People often view the events of 1975 as unique, and never to be repeated. Our recent political history suggests otherwise.

If Kevin Rudd is right that Abbott ''is willing to obtain political power at any price'', an Abbott armed with numbers in the Senate could have applied the Fraser precedent. He would have been sorely tempted to force a government that he sees as worse than Whitlam's to an early election.

This avenue to power has not been closed. A hostile Senate can still deny a government the money it needs to function. If this occurred, the Governor-General would again be put in the midst of a constitutional crisis. Nothing has been done to change Australia's system of government to prevent this. Indeed, the failure to do so leaves it open for people to argue that Australians accept that this can occur again.

This needs to be fixed, and there are several ways of doing so. The most obvious is to adopt the example of the NSW Constitution, which provides that a budget bill can become law even if the upper house refuses to pass it.

For many years, the wounds of 1975 have been too raw for Australia's political parties to solve this problem. The debate has inevitably reopened questions about who was in the right. There is no definitive answer to this, only assertions coloured by a person's political persuasion.

Over time, the rage from 1975 has faded, and been replaced by a complacency that no one will follow Fraser's path to power. However, the only thing that prevents an opposition leader from doing so is self restraint. If the opportunity beckons, there is no convention or rule to prevent the crisis of 1975 occurring again.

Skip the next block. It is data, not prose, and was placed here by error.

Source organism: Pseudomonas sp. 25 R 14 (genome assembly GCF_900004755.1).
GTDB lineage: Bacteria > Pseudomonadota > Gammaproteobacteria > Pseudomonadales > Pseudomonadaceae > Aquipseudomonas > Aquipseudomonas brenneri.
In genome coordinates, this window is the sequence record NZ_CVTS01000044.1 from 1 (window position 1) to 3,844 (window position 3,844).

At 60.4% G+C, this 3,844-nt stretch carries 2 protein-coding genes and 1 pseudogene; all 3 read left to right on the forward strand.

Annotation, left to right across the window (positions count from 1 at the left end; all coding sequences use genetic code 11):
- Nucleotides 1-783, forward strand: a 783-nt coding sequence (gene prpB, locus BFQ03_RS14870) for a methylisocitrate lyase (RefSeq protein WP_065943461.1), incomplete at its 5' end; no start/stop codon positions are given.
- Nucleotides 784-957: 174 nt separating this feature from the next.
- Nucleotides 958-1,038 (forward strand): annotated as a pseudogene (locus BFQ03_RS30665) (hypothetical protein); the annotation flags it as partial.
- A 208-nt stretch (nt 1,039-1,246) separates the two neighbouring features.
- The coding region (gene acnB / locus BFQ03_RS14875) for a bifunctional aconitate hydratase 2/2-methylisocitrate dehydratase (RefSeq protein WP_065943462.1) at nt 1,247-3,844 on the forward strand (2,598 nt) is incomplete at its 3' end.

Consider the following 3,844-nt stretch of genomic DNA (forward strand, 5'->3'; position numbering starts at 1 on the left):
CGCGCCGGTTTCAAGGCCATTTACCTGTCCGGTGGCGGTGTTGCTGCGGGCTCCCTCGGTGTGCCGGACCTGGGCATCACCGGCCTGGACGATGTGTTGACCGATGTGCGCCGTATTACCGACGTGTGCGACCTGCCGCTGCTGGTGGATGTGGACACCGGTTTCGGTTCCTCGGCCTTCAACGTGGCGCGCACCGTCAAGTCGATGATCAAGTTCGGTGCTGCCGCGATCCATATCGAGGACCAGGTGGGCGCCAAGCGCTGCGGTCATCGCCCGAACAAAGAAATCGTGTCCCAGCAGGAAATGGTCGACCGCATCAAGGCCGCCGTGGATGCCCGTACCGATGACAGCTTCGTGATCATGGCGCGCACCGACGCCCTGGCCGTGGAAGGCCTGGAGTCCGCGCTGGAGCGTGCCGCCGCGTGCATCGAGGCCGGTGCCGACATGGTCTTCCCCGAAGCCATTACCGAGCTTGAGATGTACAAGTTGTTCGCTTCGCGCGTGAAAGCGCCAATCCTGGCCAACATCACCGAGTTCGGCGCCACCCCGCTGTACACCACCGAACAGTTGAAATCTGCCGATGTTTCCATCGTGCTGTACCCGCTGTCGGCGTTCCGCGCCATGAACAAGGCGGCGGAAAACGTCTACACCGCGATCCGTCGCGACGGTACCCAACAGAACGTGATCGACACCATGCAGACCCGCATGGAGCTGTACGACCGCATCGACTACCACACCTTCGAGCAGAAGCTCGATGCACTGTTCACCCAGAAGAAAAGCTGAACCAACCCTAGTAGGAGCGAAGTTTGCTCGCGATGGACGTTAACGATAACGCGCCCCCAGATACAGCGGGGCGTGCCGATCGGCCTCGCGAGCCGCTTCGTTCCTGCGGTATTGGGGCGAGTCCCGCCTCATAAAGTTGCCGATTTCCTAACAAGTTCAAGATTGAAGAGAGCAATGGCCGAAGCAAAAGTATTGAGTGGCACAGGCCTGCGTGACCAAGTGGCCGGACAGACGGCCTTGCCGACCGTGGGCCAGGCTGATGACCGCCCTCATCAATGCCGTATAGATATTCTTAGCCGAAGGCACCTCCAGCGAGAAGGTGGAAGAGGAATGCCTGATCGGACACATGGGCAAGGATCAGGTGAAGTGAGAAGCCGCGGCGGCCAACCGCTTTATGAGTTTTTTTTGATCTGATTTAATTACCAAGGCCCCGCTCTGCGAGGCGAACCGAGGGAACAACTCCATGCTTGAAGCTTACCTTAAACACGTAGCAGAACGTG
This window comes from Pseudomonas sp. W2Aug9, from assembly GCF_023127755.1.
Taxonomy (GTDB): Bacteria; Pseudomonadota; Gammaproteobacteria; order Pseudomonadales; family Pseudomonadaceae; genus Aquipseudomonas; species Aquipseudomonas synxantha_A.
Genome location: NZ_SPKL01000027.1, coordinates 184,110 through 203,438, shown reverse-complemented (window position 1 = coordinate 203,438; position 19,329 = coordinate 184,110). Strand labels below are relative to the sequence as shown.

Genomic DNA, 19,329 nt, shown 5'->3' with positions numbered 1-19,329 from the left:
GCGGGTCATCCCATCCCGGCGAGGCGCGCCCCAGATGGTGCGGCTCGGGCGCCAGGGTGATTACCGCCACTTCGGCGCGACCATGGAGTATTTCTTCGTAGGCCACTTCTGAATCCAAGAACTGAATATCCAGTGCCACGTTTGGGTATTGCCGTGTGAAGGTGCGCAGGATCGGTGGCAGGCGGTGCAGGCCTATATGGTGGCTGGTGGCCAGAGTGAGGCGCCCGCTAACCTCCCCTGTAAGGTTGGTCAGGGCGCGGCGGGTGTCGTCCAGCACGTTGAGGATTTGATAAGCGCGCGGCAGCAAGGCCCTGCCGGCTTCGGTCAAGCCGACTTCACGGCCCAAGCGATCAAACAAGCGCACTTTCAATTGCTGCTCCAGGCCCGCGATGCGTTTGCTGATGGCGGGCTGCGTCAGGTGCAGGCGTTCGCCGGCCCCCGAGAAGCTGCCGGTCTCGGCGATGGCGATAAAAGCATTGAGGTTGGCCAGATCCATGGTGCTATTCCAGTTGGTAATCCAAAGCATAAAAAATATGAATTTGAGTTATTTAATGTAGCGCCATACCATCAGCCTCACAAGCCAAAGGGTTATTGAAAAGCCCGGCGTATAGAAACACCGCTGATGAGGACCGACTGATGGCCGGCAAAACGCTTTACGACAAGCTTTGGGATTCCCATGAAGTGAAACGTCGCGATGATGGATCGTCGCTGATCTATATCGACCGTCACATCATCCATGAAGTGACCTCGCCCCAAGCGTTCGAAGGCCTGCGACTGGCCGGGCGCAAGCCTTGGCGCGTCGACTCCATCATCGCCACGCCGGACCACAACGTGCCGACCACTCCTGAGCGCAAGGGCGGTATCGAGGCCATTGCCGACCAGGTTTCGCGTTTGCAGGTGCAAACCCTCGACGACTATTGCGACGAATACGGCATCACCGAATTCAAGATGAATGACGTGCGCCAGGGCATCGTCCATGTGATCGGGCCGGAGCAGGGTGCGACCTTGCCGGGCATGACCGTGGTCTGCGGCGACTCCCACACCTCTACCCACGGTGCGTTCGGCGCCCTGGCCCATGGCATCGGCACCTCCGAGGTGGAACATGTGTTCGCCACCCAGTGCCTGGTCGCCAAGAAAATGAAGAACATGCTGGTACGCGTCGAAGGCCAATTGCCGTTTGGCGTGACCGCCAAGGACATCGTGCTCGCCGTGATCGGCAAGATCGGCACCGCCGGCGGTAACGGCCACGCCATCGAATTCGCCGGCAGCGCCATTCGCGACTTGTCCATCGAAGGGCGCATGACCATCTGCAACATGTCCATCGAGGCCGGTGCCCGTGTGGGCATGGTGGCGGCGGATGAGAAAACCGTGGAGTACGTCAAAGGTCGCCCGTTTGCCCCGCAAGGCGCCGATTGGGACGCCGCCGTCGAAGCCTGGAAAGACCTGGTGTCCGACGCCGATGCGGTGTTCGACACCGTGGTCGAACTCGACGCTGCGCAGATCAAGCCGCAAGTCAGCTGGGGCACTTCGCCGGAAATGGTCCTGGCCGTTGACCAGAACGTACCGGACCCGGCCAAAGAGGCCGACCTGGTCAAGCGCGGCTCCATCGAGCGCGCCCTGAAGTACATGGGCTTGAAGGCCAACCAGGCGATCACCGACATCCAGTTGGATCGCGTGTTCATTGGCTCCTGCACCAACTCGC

George Williams is the Anthony Mason Professor of law at the University of New South Wales.

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95 comments

  • I don't think we will be seeing a repeat of the Dismisal in 2013, although questions surrounding the AWU scandal still haunt the PM, and Thomson has yet to survive allegations against him. I think the electorate is keen to make any changes at the ballot box.

    Commenter
    liklik
    Location
    sydney
    Date and time
    November 20, 2012, 8:09AM
    • ha ha!

      liklk, there are still big questions about AWB, WMDs, children overboard and many others in which Tony Abbott and most of his front bench were complicit.

      But while people can imagine Tony Abboot blocking supply to dismiss an ALP government doing poorly in the polls, it is hard to imagine an ALP opposition behaving as badly.

      I was18 when Gough was dismissed, and though I voted conservative in that election, what I could not understand was why, if the referee was going to step in, he punished the fouled team rather than the fouling team.

      Commenter
      Ross
      Location
      MALLABULA
      Date and time
      November 20, 2012, 8:27AM